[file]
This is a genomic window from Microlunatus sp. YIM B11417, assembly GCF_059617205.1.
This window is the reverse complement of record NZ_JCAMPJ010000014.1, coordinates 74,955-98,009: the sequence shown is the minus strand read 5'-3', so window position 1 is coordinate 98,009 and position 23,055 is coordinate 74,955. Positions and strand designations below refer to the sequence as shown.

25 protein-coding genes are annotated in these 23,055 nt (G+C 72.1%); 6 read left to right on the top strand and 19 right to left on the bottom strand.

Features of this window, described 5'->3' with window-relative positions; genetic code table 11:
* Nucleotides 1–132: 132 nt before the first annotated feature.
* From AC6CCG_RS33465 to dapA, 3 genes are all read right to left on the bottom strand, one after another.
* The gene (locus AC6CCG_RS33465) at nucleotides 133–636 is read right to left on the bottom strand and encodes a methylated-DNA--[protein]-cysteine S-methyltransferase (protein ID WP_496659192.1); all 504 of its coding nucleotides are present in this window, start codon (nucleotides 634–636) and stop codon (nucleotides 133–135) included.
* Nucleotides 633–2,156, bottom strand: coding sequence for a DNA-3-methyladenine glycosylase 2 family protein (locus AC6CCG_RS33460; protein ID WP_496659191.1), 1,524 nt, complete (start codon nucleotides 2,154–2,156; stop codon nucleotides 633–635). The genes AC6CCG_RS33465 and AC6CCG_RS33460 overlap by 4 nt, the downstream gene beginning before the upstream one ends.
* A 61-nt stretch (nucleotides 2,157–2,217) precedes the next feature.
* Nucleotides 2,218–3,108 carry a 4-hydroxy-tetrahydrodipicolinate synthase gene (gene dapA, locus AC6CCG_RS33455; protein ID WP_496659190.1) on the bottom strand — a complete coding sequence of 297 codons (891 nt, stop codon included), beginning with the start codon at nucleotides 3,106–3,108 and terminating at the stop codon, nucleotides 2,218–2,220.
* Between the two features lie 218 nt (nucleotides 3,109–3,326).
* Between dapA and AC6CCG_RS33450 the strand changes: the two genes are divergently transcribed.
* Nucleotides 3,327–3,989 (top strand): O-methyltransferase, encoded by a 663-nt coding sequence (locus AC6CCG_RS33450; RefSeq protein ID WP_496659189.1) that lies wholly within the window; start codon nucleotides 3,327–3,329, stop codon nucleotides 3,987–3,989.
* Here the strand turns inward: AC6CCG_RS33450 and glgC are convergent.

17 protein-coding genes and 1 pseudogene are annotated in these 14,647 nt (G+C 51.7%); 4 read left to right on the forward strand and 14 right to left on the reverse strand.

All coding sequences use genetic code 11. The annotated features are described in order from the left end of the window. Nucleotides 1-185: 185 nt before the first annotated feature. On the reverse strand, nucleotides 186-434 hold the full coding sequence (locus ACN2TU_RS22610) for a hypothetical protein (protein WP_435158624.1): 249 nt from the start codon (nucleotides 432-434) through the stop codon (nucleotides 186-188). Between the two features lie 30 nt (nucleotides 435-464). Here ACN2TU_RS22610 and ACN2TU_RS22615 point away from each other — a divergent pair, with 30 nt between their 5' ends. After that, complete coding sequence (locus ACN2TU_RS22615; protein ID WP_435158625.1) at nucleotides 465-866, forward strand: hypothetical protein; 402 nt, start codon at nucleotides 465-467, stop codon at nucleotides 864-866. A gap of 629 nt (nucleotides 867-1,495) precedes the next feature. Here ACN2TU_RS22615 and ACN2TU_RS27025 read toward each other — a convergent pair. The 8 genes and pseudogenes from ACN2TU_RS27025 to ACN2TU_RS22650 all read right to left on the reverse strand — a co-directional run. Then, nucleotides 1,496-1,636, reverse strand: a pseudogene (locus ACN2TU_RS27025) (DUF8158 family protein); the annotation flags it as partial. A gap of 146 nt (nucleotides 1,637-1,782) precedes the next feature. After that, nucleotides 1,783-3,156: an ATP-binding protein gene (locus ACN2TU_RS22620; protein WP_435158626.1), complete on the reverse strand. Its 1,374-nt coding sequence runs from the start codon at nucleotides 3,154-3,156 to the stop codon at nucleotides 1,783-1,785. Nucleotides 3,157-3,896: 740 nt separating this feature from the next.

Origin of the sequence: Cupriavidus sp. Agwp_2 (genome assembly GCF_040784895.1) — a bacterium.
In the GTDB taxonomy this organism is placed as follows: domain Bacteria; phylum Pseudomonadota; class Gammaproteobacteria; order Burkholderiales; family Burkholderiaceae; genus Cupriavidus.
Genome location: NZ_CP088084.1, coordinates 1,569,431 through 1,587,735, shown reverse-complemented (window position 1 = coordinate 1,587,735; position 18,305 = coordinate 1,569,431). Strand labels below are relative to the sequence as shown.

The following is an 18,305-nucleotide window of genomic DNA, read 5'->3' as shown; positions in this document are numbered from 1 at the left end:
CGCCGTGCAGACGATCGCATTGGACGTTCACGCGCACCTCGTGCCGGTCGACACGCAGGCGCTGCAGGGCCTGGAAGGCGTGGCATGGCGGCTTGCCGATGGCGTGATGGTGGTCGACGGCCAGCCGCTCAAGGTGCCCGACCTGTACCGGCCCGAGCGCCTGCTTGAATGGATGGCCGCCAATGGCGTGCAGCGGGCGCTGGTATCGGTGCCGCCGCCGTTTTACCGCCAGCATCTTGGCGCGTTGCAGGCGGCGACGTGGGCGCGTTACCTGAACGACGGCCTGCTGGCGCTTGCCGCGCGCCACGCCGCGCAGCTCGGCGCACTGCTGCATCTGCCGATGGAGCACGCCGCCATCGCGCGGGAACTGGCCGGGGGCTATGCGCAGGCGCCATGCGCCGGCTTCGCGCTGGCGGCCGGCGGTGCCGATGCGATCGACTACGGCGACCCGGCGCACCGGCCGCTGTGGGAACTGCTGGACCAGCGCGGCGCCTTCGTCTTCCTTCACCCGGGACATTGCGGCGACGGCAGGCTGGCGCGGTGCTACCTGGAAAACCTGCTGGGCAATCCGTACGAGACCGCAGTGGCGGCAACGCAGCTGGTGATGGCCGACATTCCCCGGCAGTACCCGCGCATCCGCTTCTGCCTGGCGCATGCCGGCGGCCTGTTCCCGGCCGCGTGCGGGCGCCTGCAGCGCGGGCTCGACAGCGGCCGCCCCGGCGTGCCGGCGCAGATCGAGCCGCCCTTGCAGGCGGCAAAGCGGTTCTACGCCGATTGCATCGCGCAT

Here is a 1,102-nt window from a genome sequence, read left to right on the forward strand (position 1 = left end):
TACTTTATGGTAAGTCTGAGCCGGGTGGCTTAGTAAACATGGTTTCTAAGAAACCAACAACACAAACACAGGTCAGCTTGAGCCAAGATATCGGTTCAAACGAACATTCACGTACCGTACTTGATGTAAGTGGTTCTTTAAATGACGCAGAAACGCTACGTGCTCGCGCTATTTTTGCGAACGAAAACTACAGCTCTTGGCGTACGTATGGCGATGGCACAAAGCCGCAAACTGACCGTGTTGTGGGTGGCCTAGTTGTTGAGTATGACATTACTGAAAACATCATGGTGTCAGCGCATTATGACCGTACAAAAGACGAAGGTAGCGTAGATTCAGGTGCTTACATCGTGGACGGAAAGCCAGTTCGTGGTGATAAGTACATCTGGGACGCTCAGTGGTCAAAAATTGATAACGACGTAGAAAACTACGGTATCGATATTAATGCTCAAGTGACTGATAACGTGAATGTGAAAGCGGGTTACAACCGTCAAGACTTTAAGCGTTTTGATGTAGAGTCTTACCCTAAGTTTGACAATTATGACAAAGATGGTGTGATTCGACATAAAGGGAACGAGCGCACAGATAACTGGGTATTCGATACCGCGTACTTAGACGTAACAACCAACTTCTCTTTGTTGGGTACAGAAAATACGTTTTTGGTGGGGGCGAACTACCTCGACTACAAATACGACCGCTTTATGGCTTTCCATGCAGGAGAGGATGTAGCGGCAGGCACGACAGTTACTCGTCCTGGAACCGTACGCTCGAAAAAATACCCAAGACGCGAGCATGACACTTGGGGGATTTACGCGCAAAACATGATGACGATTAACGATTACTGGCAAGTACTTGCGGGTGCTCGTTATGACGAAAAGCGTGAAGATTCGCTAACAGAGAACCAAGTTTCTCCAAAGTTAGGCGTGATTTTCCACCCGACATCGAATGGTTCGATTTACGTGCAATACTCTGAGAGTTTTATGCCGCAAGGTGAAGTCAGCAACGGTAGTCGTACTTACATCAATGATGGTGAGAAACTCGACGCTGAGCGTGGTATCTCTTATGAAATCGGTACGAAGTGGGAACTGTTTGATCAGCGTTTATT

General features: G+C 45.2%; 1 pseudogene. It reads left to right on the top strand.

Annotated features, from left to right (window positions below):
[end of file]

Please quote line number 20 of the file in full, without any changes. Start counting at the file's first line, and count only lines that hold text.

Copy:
The following is an 18,305-nucleotide window of genomic DNA, read 5'->3' as shown; positions in this document are numbered from 1 at the left end: